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Supposed HIPPA Violation in Pennsylvania

by Amy
(Everett, PA)

I worked at a doctors office where my future ex-sister-in-law was a patient. So I would not have to be around when she came in for her appointments I looked in the computer scheduler to see when she was due to come in. My office manager confronted me about this because we have the same last name and apparently you cannot look in someones appointments if they have the same last name as you. Anyways, matter was dropped. In the meantime, my ex-sister-in-law wrote a letter to the HR department stating I had divulged medical information to my niece and nephew, which I never did. They did an investigation and found I was in her appointment scheduling screen and suspended me two weeks without pay. And could never prove I divulged medical information. At my office we have access to hospital records such as blood work. This was not being tracked or so I thought as I have gotten my parents blood test results at their permission for them and never was asked by my office manager about this. So, after the suspension issue, I did get my mothers lab results again with her permission and they then proceeded to fire me two weeks later saying it was a HIPPA violation. I believe after the allegations brought by my sister in law they put a tracer on my computer to see what I was doing. Other employees do the same thing, look up their family's information. Do I have any chance of getting unemployment under these circumstances?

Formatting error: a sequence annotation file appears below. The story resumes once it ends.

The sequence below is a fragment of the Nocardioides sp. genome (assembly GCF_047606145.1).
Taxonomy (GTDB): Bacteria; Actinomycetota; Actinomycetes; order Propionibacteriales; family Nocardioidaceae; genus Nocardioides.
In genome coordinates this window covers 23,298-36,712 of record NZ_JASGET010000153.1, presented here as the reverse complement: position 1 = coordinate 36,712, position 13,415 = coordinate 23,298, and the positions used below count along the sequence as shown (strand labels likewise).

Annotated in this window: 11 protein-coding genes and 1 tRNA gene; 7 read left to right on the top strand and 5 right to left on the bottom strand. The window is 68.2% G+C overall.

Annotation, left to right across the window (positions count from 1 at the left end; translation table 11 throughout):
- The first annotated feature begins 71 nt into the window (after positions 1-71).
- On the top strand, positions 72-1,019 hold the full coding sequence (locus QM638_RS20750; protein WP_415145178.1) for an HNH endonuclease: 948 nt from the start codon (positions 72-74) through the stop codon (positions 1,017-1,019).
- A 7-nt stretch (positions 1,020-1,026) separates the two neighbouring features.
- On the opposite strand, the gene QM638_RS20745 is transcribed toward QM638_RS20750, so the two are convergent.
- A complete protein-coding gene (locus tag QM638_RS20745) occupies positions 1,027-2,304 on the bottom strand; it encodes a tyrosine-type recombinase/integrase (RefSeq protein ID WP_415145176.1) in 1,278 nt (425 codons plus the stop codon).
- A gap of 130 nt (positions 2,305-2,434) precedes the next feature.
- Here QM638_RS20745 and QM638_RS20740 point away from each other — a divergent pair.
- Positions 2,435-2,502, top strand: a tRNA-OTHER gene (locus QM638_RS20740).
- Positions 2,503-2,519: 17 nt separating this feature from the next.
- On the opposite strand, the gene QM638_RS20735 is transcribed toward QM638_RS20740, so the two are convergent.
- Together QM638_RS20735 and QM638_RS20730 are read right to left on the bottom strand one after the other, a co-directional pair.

Hi Amy,

I don't know. I don't know what the specific violation was per HIPPA or the employers procedures and policies.

If you were fired for a HIPPA violation of accessing records to which you are unauthorized .. then yes it would be quite easy to win a case with computer logs.

They don't necessarily have to prove you divulged medical information .. just that you looked at information you shouldn't have and should have known better.

There is no doubt your actions could have endangered the employers interest .. HIPPA is serious business. Your ex-sister-in-law could sue the practice because your actions exposed them to the risk.

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